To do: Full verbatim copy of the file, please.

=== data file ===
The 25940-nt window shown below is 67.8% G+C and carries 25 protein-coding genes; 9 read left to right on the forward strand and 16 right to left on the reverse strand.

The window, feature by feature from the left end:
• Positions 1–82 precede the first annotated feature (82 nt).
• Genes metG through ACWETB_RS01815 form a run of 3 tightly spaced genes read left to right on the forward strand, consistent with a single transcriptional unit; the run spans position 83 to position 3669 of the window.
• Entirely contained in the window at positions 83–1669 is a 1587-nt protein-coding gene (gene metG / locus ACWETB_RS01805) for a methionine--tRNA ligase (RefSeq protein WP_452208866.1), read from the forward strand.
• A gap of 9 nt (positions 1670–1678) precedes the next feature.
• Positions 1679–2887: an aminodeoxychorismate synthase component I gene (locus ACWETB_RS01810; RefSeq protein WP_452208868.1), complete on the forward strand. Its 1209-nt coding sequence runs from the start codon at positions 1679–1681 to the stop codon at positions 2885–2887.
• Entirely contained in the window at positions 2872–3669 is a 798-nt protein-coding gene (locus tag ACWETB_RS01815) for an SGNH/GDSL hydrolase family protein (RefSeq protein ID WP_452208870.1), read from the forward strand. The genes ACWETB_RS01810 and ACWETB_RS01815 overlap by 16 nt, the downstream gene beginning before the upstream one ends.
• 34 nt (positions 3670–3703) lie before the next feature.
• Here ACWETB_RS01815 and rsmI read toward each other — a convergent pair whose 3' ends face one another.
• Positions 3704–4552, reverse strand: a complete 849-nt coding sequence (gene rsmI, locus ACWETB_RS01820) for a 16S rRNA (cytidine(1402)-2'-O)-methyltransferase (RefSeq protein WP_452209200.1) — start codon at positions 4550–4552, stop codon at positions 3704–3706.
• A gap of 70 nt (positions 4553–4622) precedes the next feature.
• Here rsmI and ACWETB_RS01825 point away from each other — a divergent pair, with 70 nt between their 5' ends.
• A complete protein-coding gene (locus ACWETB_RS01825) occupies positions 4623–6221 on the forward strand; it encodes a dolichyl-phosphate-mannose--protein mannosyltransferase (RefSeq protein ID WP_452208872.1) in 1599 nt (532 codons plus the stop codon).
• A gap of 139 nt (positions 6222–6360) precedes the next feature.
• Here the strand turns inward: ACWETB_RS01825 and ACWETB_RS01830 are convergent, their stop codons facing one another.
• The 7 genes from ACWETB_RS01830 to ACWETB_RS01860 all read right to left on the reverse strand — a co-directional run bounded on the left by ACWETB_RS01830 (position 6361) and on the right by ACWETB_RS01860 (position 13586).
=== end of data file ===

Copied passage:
The 25940-nt window shown below is 67.8% G+C and carries 25 protein-coding genes; 9 read left to right on the forward strand and 16 right to left on the reverse strand.

The window, feature by feature from the left end:
• Positions 1–82 precede the first annotated feature (82 nt).
• Genes metG through ACWETB_RS01815 form a run of 3 tightly spaced genes read left to right on the forward strand, consistent with a single transcriptional unit; the run spans position 83 to position 3669 of the window.
• Entirely contained in the window at positions 83–1669 is a 1587-nt protein-coding gene (gene metG / locus ACWETB_RS01805) for a methionine--tRNA ligase (RefSeq protein WP_452208866.1), read from the forward strand.
• A gap of 9 nt (positions 1670–1678) precedes the next feature.
• Positions 1679–2887: an aminodeoxychorismate synthase component I gene (locus ACWETB_RS01810; RefSeq protein WP_452208868.1), complete on the forward strand. Its 1209-nt coding sequence runs from the start codon at positions 1679–1681 to the stop codon at positions 2885–2887.
• Entirely contained in the window at positions 2872–3669 is a 798-nt protein-coding gene (locus tag ACWETB_RS01815) for an SGNH/GDSL hydrolase family protein (RefSeq protein ID WP_452208870.1), read from the forward strand. The genes ACWETB_RS01810 and ACWETB_RS01815 overlap by 16 nt, the downstream gene beginning before the upstream one ends.
• 34 nt (positions 3670–3703) lie before the next feature.
• Here ACWETB_RS01815 and rsmI read toward each other — a convergent pair whose 3' ends face one another.
• Positions 3704–4552, reverse strand: a complete 849-nt coding sequence (gene rsmI, locus ACWETB_RS01820) for a 16S rRNA (cytidine(1402)-2'-O)-methyltransferase (RefSeq protein WP_452209200.1) — start codon at positions 4550–4552, stop codon at positions 3704–3706.
• A gap of 70 nt (positions 4553–4622) precedes the next feature.
• Here rsmI and ACWETB_RS01825 point away from each other — a divergent pair, with 70 nt between their 5' ends.
• A complete protein-coding gene (locus ACWETB_RS01825) occupies positions 4623–6221 on the forward strand; it encodes a dolichyl-phosphate-mannose--protein mannosyltransferase (RefSeq protein ID WP_452208872.1) in 1599 nt (532 codons plus the stop codon).
• A gap of 139 nt (positions 6222–6360) precedes the next feature.
• Here the strand turns inward: ACWETB_RS01825 and ACWETB_RS01830 are convergent, their stop codons facing one another.
• The 7 genes from ACWETB_RS01830 to ACWETB_RS01860 all read right to left on the reverse strand — a co-directional run bounded on the left by ACWETB_RS01830 (position 6361) and on the right by ACWETB_RS01860 (position 13586).